Why is a Creative Agency going to a Ministerial Transport Briefing?

Our creative agency relies heavily on getting to places, whether that be for meetings, location shoots or bringing staff together and the cost of transport is key to the future growth of our business. This is both in the traditional sense of how much a train ticket costs or how much it is to fill the car with fuel, but also in the hidden costs of delays and inability to get easily to particular locations. For example we don’t build into our costs the penalties that we would incur for being unable to get to a shoot should a train or flight be cancelled or should there be chaos on the roads – our clients would never sign up for this as it’s too big a risk for them. If we can’t show up, we incur the costs of re-scheduling, lost productivity time and compensation for the client. It’s for these reasons that we have not only a passing interest but an active stake in the transport debate.

The briefing was very much focussed on the challenges facing London as it was a London Chamber of Commerce event, however London which accounts for almost a 5th of UK GDP is closely connected with the rest of the economy.

There was a particular focus on rail and aviation, with rail questions dominating the debate. The liveliest element of that debate was around the cost and need for HS2 – the high speed rail network between London and Birmingham, Manchester and eventually cities like Leeds and Glasgow. We remain sceptical about the need for HS2 as the UK doesn’t have the land mass of China to cover, however the Minister said “High speed rail is the future. we cannot afford not to have HS2”. Knocking what is essentially a few minutes off a journey time is hardly reason to spend billions when looking at existing rail fare costs, HS2 will likely be priced out of the market. On the subject of fares, the Minister argued that the fee rises that have been above inflation for the last decade are due to successive Conservative and Labour governments failing to invest in transport infrastructure when ‘times became hard’ which is why our crumbling infrastructure needs a shot of financial adrenaline now which runs into the billions. He followed on by saying that the taxpayer should not be expected to foot the full bill for this and that fare payers should contribute in no small way to the upgrades and additions. A point that objectively we can’t disagree with but the government has to realise that these ever increasing costs are crippling hard working individuals commuting into the capital, and placing yet more pressures on small businesses trying to navigate around the country to generate and fulfil sales. Previously fare increases were calculated at RPI + 3% however to give credit to this government it is now calculated at RPI + 1%, making a difference. We are at a tipping point and should the fares continue to rise at this rate, the capital will lose much of its talent and therefore competitiveness.

The aviation debate was perhaps less relevant to Square Daisy however there is still much consensus on the need for additional capacity at Heathrow to continue the airports ability to act as a major hub to Western Europe and the world, however the political hot potato and incessant in-fighting that this issue is and creates means that the UK will continue to lose its competitive edge whilst the laborious process of debate and consultation continues. As the Minister stated, there is a narrow business case for a third runway at Heathrow however the impact of residents in West London should be taken into account also, something which can quickly be overlooked if your place of residence is not near one of the worlds busiest airports. The proposed link with HS2 and Cross Rail 2 allows for easy connection to both Gatwick and Heathrow however which may facilitate some easing of the pressure.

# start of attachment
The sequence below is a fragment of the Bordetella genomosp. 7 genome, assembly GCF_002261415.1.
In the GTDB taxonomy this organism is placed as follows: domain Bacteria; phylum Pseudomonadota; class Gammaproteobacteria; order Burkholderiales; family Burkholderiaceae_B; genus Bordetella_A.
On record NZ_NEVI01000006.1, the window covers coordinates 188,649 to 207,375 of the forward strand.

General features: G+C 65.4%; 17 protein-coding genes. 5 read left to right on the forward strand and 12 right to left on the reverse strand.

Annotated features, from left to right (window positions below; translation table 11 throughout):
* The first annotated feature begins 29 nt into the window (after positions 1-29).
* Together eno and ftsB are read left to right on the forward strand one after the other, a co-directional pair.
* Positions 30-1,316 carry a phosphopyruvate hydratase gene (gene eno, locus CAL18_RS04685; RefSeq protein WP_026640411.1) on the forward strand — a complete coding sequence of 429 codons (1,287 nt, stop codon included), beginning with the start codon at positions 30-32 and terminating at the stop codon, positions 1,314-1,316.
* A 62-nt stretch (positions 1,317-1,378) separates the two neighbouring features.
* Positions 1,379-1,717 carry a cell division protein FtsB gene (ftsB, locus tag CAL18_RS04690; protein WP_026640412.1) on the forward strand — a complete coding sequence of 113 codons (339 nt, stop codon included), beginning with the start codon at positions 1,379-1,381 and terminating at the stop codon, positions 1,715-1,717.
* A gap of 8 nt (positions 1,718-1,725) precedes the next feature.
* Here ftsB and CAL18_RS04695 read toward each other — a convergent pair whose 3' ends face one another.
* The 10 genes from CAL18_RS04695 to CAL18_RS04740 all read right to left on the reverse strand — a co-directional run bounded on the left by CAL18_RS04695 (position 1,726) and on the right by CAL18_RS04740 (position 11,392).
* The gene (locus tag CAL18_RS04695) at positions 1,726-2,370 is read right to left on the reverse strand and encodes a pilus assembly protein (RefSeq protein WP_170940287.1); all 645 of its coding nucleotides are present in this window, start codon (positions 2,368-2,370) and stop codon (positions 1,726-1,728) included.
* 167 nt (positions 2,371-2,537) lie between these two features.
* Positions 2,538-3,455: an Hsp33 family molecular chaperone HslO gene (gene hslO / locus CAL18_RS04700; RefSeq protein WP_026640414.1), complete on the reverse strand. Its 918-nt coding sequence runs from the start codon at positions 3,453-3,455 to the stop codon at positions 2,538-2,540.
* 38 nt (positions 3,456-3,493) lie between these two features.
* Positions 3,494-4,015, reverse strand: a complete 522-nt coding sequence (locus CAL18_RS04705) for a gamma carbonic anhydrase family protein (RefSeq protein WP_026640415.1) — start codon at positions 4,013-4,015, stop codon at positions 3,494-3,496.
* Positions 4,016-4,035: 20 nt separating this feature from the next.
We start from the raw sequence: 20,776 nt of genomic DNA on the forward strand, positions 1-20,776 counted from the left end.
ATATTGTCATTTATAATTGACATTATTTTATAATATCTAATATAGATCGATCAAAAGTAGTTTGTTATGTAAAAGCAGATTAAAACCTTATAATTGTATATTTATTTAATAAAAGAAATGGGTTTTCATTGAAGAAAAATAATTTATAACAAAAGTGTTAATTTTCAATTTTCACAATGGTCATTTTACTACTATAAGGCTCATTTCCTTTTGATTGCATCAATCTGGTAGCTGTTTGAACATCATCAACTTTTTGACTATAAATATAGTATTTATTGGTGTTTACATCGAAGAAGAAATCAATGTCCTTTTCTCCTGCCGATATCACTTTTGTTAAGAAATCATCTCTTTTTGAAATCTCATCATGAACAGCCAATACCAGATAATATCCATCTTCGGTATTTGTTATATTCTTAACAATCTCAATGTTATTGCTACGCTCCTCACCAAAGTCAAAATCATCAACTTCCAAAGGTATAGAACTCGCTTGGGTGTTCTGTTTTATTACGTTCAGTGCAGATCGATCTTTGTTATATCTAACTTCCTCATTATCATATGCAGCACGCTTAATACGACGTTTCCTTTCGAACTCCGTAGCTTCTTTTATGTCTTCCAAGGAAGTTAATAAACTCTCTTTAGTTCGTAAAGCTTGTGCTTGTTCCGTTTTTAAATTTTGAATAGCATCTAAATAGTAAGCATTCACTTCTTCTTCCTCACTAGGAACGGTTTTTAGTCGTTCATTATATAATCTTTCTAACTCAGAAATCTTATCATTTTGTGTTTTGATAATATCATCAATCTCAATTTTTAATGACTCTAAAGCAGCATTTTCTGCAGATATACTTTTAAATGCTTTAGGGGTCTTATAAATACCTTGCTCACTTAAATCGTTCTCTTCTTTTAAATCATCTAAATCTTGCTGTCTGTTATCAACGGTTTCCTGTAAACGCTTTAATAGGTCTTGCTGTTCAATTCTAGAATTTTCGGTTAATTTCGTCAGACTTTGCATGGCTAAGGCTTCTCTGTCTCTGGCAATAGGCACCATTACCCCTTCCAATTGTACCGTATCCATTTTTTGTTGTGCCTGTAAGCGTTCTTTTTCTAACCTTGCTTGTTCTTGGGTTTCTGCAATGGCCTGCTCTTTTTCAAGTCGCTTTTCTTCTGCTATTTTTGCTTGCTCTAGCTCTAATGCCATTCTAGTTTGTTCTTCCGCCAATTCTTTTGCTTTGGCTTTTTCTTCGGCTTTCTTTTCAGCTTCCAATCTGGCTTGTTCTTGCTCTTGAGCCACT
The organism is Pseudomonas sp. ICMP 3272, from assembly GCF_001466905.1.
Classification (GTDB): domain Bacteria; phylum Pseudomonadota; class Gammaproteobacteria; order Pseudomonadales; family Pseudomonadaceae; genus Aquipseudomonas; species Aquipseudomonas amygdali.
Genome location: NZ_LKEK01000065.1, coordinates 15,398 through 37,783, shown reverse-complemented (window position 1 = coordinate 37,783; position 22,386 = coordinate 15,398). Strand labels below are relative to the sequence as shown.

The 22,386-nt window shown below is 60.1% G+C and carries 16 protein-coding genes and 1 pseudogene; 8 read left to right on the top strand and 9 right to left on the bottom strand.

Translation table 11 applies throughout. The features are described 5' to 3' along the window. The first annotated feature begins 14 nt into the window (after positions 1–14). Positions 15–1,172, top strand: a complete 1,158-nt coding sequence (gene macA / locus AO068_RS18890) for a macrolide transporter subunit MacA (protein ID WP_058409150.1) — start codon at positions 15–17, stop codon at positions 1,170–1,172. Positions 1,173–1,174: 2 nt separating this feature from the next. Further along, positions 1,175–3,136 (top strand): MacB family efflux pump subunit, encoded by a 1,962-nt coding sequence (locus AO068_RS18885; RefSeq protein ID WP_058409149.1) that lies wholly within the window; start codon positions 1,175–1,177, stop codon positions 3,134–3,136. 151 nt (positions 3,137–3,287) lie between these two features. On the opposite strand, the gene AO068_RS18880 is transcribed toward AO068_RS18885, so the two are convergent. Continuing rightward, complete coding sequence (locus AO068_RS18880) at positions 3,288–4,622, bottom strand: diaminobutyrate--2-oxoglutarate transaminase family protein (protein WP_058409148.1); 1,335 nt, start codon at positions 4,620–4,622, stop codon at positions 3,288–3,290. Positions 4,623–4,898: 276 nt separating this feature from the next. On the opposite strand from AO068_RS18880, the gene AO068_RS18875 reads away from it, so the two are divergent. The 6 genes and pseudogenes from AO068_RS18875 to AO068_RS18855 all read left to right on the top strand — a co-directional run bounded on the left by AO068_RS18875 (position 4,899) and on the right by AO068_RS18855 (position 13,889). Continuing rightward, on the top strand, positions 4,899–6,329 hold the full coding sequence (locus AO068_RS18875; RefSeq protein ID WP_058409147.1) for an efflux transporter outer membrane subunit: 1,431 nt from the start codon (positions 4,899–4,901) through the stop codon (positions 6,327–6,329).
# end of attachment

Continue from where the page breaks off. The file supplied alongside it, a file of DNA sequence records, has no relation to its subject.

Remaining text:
A representative from Boeing was at the meeting and was quite right to point out that they are broadly apolitical about the debate as they are only interested in selling aircraft to willing buyers, however they acknowledged they could help to shape the debate by ensuring all lobbies and stakeholders were aware of the technologies that exist on aircraft now and those which are planned over the next 10-20 years, to give factual weight to the arguments for and against both environmental and air pollution.

Overall, what did we gain from the meeting this morning? Well there is a great deal of investment in infrastructure on HS2, Northern, Metropolitan, Circle & District and Hammersmith & Fulham tube lines, Cross Rail 2 and an ongoing debate around aviation capacity. Rail infrastructure on commuter lines and across the rest of the UK is desperately lacking as politicians scramble to deliver large scale, headline, vanity projects which leaves SME’s still juggling the demands of ever tighter margins on sales against increasing costs of delivery. Admittedly less prominent against a London backdrop, no mention was made of road investment or fuel prices. That said Jovan is once again at a transport briefing with Nick Clegg in April and has already submitted a question regarding the staggering cost of fuel which is crippling not just business, but households too. We are in favour of a carbon tax on fuel to drive better environmental standards, but there is a limit. It’s hard to carry filming kit on the back of a bike!

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